yoshomon wrote:
I don't like your criticism of the "complex theoretical language". Of course we are writing to people who are interested in similar things as we are. Who else would we write to?

I think anarcho-communist ideas need to be popularized, which requires writing for a wider audience and avoiding confusing, obscure terms, but you're right, we have no goals in common, so I guess this is not really a problem.

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Dec 27 2007 21:51
tastybrain wrote:
As far as organizations I think did good things, I will wheel out the tired old anarchist standards; the CNT, the IWW, the Ukrainian Free Soviets, etc. There were problems with all of these groups, but they never sold out their members and accomplished a great deal then "spontaneous rebellions" ever have.

I'm sure that's news to a lot of people here who have studied the history of the Spanish Revolution. If you'll recall, the CNT did, in fact, sell out the workers, join the government and generally fuck up in every way possible.

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xYosefx
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Dec 27 2007 22:59

Also, on the question of organization, or rather the idea that a realization of the reformist character of formal organizations is an opposition to organization itself, I found this quite relevant Troploin quote:

Communists get organised; that is, they organise themselves: they don’t organise others.

yoshomon
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Dec 28 2007 02:05
Quote:
I think anarcho-communist ideas need to be popularized, which requires writing for a wider audience and avoiding confusing, obscure terms, but you're right, we have no goals in common, so I guess this is not really a problem.

Have you considered raising money for billboards?

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Dec 28 2007 07:03
yoshomon wrote:
Quote:
I think anarcho-communist ideas need to be popularized, which requires writing for a wider audience and avoiding confusing, obscure terms, but you're right, we have no goals in common, so I guess this is not really a problem.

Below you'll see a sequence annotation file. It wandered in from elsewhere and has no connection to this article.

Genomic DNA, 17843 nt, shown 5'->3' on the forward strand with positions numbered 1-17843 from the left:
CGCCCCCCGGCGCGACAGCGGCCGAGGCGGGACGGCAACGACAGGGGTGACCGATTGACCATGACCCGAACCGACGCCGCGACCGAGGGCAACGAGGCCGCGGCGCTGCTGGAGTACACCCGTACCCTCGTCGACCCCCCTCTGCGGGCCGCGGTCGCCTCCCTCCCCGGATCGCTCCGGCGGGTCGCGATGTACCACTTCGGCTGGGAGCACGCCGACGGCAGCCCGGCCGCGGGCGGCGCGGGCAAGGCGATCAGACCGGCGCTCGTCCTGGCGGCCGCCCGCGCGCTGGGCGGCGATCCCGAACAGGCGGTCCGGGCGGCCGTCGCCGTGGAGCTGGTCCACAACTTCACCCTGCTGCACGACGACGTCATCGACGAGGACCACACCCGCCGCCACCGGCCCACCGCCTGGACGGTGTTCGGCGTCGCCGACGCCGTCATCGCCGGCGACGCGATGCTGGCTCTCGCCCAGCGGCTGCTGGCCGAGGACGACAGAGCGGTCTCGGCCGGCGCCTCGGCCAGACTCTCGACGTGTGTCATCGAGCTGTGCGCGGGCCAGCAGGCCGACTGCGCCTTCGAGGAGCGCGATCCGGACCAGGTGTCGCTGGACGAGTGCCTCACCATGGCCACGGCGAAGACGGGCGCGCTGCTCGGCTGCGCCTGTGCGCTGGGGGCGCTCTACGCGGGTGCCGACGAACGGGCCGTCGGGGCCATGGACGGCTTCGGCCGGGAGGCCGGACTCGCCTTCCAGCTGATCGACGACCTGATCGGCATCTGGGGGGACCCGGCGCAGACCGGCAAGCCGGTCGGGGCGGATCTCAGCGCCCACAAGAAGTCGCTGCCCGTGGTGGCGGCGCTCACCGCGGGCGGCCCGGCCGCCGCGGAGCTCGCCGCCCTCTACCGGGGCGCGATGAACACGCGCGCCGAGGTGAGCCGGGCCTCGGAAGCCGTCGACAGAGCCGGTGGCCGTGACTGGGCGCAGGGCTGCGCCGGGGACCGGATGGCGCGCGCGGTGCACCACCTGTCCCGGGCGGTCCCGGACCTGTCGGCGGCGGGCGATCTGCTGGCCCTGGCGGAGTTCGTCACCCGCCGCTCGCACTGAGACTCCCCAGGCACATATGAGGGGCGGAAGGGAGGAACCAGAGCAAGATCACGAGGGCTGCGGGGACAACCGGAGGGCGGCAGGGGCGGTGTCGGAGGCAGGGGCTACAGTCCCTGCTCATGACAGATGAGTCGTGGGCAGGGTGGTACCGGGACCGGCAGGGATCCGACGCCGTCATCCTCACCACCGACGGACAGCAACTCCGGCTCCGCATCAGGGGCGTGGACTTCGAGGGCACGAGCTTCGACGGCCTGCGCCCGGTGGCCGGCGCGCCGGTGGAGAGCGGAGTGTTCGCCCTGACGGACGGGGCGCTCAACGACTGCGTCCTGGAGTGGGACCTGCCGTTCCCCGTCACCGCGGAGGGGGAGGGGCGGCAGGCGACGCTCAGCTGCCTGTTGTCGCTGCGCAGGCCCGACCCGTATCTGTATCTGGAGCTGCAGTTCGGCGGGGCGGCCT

Have you considered raising money for billboards?

No, they are anarchists. They don't pay enough subs.

I am going to read through this at the weekend if only because I skimmed it, and it has lots of references to someone I used to work with.

Devrim

Randy
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Dec 28 2007 10:17
yoshomon wrote:
...Have you considered raising money for billboards?

Not until you suggested it!

tastybrain
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Jan 4 2008 06:14
xYosefx wrote:
I'm sure that's news to a lot of people here who have studied the history of the Spanish Revolution. If you'll recall, the CNT did, in fact, sell out the workers, join the government and generally fuck up in every way possible.

Actually, you're right, I haven't studied the history of the Spanish Revolution. I was under the impression that the CNT played a positive role, but I'm willing to put my foot in my mouth.

yoshomon wrote:
Quote:
I think anarcho-communist ideas need to be popularized, which requires writing for a wider audience and avoiding confusing, obscure terms, but you're right, we have no goals in common, so I guess this is not really a problem.

Have you considered raising money for billboards?

Why is communicating to a wider population something to be mocked?

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Jan 4 2008 07:22
Quote:
(This surprises me coming from a self proclaimed Marxist. Didn't Marx say that "men are not made by history, they make it" or something along those lines?)

He said: Men make history, but not under conditions of their own choosing. Nevertheless it backs up the point you were making.

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xYosefx
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Jan 4 2008 23:51
tastybrain wrote:
xYosefx wrote:
I'm sure that's news to a lot of people here who have studied the history of the Spanish Revolution. If you'll recall, the CNT did, in fact, sell out the workers, join the government and generally fuck up in every way possible.

Actually, you're right, I haven't studied the history of the Spanish Revolution. I was under the impression that the CNT played a positive role, but I'm willing to put my foot in my mouth.

In that case, might I suggest Lessons of the Spanish Revolution by Vernon Richards as an excellent starting point?

fort-da game
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Jan 24 2008 16:54

I now have paper copies of this which I can post to anyone in Europe who would like one.

sam sanchez wrote:
I have to say I don't quite see the point. Sorry.

And I think that is a good point. But wouldn’t the purpose of Letters be something like: (1) set out a perspective based more or less on arbitrarily chosen ‘principles’, (2) then undertake research within that defined field with the intent of producing new objects of knowledge which could not be produced by other means, and whilst using that activity to connect with others under the terms defined (3) continue the research until the frame set on it becomes more of a hindrance than aid, at which point the project should be abandoned.

I am interested to see whether a network of contributors could be established so as to sustain this beyond issue two which is where most efforts of this type fail.